I don’t know where I have been recently, but I stumbled across one of the greatest inventions of all time recently: Addressable LED strips.  Addressable LED strips, sometimes known as NeoPixels, or by various numbers such as WS2812b LED strips are LED lighting strips where each individual LED can be controlled via a specialized lighting controller -or- an Arduino or a Raspberry Pi! What’s interesting is that literally none of these strips seem to come with a wiring instructions for the latter. So in this article, we’ll walk through wiring the WS2812b LEDs to a Raspberry Pi!

Wiring the WS2812b to the Raspberry Pi

If you’re new to Raspberry Pi’s or addressable LEDs, here’s a convenient parts list for this project:

First, before we get to the main topic, lets understand a few things and make some of these topics clear.

Addressable LEDs vs Regular LEDs

Regular LED lighting generally has only two states. Either all of the LEDs in the chain are on, or they are all off (although some LED lighting before WS28xx variants were dimmable). Addressable LEDs work by adding a small micro-controller to each LED. This micro-controller allows for each individual LED to be controlled separately for state (on/off) and brightness via PWM. When integrated into an RGB LED it also allows for the control of each LED’s color!

Raspberry Pi and Arduinos

Raspberry Pi computers and Arduino micro-controllers have GPIO pins.  These pins can be used to send commands and configurations to addressable WS2812b LEDs. This makes the control options for the LED strips almost infinite. With a little code (in Python, C, or many others) you’ll be able to make all kinds of lighting effects. It is of course possible to run addressable LED strips with a standard controller (many come with one in the box), those controllers are generally limited to the programs they include.

Options for Wiring the WS2812b to the Raspberry Pi

There are multiple options for wiring WS2812b to the Raspberry Pi, depending on your circumstances.  The biggest thing most will encounter is that the Raspberry Pi GPIO pins produce a 3.3v output and the WS28xx LED strips are generally looking for 5v.  Check your product’s specifications to be sure.  The most reliable way to do solve this is with a logic level converter. We’ll look at several different options below.

WS2812b Raspberry Pi Wiring Using a Level Shifting Chip

One simple way to connect the WS2812b to the Raspberry Pi safely is the use a level shifting chip.  These also come as little boards for simple projects.  This chip will switch the voltage from 3.3v to the 5v needed by the addressable LED strips without damaging the Raspberry Pi GPIO in the process.  The wiring is as follows:

  • Raspberry Pi GPIO pin 18 to 74AHCT125 LLC pin 1A
  • 74AHCT125 LLC pin 1Y to WS2812b Data In (DIN)
  • Power supply ground to 74AHCT125 LLC ground
  • Power supply ground to 74AHCT125 LLC pin 1OE
  • Power supply ground to Pi ground (GND)
  • Power supply ground to WS2812b ground (GND or -)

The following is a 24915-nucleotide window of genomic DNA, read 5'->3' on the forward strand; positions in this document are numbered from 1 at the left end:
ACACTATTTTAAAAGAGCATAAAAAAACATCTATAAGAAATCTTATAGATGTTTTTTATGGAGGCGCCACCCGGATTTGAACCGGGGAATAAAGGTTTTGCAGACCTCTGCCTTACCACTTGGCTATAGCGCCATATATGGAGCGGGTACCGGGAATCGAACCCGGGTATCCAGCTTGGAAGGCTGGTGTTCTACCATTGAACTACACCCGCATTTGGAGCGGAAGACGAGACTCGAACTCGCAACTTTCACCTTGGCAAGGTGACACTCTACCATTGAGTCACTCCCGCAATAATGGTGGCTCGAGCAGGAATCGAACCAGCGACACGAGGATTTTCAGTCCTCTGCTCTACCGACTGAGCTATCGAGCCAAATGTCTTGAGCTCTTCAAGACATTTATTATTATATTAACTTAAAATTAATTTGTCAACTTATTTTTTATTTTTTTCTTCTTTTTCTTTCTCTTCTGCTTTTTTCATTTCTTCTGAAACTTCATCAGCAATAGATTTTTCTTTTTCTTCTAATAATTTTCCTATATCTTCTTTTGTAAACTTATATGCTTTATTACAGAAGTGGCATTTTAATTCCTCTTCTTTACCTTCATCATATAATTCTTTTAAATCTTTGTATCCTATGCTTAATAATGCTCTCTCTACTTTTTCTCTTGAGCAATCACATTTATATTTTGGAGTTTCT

• Power supply 5V to 74AHCT125 LCC VCC (or +)
  • Power supply 5V to WS2812b 5V (or +)

Raspberry Pi Wiring with Diode

Another option to isolate the PI and protect it is to use a diode.  This would be wired as follows:

  • Raspberry Pi GPIO pin 18 to WS2812b Data In (DIN)
  • 1N4001 diode cathode (side with the stripe) to WS2812b 5V (or +)
  • Power supply ground to Raspberry Pi ground (or 0)
  • Power supply ground to WS121812b ground (GND or -)
  • Power supply 5V to 1N4001 diode anode (side without the stripe; make sure to get the orientation of the diode correct, with the cathode (side with the stripe) otherwise you may damage the Pi)

Using External Power Source without Level Shifting on the Raspberry Pi

It is possible in a pinch to operate WS2812b LED strips without level shifting at all. I don’t recommend it, but in most cases if you’re careful you’ll be fine.  However, there are some WS21812b LED strips that simple will not work without a level shifter.  If you run into trouble you’ll need to add one. Without a logic level shifter it would be wired like so:

  • Raspberry Pi ground (GND) to WS2812b ground (GND or -)
  • Raspberry Pi GPIO pin 18 to WS2812b Data In (DIN)
  • Power supply ground to WS2812b ground (GND or -)
  • Power supply 5V to WS2812b 5V (or +)

Powering WS2812b directly from Raspberry Pi Without Level Shifting

The last option will only work with a small number if LEDs. Check the specifications on your addressable LED strips to make sure how much current is required and be sure not to exceed the number of LEDs that add up to the Raspberry Pi maximum current limit of 51 milliamps.  Wiring diagram is as follows:

  • Raspberry Pi 5V to WS2812b 5V (or +)
  • Raspberry Pi GND to WS2812b ground (GND or -)
  • Raspberry Pi GPIO pin 18 to WS2812b Data In (DIN)

Next Steps

Of course, wiring ws2812b to the Raspberry Pi is just the first step in getting your addressable LED strips working.  In fact, just wiring them to the Raspberry Pi alone does nothing.  Not even a single LED will illuminate until your program them by sending them some data.  Read our article on controlling WS2812b LEDs with a Raspberry Pi with Python for more information!


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